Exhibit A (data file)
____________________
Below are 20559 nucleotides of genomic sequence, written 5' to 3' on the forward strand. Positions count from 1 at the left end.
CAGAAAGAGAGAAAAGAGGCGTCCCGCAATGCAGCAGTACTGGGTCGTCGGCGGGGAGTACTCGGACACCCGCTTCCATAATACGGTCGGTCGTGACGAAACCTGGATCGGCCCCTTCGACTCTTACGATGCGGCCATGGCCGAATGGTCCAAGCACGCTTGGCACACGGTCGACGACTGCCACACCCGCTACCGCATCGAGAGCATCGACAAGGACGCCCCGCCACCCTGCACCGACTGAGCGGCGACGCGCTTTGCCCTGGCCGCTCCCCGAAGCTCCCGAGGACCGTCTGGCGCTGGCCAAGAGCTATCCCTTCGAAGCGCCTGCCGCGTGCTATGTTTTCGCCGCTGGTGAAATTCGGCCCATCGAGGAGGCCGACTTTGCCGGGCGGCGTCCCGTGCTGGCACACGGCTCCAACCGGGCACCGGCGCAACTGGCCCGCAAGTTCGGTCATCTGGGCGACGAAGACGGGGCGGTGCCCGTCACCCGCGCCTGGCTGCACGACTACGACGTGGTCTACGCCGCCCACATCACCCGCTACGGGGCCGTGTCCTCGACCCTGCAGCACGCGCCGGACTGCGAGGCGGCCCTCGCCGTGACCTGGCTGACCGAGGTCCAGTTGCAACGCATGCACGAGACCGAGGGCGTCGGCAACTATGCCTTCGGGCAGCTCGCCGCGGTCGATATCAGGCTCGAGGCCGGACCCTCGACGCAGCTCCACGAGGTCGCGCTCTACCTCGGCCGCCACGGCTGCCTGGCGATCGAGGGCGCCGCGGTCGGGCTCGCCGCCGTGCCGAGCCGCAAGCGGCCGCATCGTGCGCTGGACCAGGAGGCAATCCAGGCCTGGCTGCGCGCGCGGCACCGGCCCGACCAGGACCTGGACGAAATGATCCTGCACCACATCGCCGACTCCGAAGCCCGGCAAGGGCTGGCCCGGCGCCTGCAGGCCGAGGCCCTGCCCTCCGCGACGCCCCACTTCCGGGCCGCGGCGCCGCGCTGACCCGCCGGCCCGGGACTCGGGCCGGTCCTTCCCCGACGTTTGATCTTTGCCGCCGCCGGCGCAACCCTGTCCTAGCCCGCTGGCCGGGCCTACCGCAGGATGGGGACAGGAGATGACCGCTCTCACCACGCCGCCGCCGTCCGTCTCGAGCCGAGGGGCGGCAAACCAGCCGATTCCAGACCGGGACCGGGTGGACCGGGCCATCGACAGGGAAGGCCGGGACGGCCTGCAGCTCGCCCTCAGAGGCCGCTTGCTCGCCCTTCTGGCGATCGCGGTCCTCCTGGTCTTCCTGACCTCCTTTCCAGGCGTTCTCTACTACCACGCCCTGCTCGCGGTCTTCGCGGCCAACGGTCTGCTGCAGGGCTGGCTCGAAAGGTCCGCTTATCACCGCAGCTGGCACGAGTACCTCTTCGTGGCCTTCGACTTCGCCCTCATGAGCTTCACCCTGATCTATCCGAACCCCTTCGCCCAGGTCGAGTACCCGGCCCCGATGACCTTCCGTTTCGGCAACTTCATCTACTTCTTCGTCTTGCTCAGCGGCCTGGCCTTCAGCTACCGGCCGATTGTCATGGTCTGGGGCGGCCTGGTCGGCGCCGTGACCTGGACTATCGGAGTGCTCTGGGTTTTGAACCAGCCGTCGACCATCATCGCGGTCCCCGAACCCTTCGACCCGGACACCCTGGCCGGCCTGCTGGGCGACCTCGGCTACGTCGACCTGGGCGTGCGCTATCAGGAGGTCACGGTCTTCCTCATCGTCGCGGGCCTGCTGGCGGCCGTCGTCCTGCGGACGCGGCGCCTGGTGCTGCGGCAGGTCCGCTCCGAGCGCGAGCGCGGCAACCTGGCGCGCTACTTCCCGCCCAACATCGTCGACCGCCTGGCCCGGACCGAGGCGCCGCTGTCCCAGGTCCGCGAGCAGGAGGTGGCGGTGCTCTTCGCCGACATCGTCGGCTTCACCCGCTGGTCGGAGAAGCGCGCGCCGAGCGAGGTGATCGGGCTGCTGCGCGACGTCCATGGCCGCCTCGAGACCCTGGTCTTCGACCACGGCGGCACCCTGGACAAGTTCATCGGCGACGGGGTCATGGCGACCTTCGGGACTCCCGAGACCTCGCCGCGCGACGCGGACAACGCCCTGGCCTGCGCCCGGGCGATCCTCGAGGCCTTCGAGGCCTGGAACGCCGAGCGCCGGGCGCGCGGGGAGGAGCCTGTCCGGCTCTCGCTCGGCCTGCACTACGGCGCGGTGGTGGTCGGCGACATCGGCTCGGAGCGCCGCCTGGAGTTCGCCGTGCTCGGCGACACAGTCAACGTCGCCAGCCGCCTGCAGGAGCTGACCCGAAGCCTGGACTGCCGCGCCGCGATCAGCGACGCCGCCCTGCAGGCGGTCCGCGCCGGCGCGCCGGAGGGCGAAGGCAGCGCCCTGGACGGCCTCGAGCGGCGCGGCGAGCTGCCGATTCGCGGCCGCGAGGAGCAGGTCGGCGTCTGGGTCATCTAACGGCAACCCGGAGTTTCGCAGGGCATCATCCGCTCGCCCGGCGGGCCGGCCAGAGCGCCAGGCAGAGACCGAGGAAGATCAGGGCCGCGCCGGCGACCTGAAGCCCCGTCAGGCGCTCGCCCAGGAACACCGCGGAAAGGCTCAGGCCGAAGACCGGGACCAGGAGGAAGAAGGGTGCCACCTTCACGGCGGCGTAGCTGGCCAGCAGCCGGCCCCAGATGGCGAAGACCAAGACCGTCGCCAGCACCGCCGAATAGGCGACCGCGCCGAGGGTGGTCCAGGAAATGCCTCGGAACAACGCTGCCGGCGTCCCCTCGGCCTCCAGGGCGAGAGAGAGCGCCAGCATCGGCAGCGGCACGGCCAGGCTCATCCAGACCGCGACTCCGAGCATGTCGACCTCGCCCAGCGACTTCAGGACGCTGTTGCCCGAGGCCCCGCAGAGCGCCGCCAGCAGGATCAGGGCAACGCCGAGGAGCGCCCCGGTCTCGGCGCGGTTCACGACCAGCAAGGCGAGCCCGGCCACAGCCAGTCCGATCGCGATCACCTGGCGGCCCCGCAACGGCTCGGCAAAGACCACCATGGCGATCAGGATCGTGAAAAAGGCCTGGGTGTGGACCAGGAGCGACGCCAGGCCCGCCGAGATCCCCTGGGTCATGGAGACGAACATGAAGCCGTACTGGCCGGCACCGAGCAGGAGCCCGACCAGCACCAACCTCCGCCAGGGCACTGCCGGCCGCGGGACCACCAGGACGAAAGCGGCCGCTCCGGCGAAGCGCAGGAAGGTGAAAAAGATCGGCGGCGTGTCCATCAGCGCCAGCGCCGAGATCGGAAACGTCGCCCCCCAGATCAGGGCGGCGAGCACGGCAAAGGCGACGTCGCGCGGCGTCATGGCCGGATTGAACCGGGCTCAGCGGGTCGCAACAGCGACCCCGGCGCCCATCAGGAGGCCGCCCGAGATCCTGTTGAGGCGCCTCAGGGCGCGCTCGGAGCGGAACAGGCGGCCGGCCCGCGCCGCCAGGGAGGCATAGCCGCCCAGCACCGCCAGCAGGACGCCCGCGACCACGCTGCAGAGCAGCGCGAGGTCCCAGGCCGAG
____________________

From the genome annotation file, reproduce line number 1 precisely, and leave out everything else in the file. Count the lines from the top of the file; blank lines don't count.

Below are 20559 nucleotides of genomic sequence, written 5' to 3' on the forward strand. Positions count from 1 at the left end.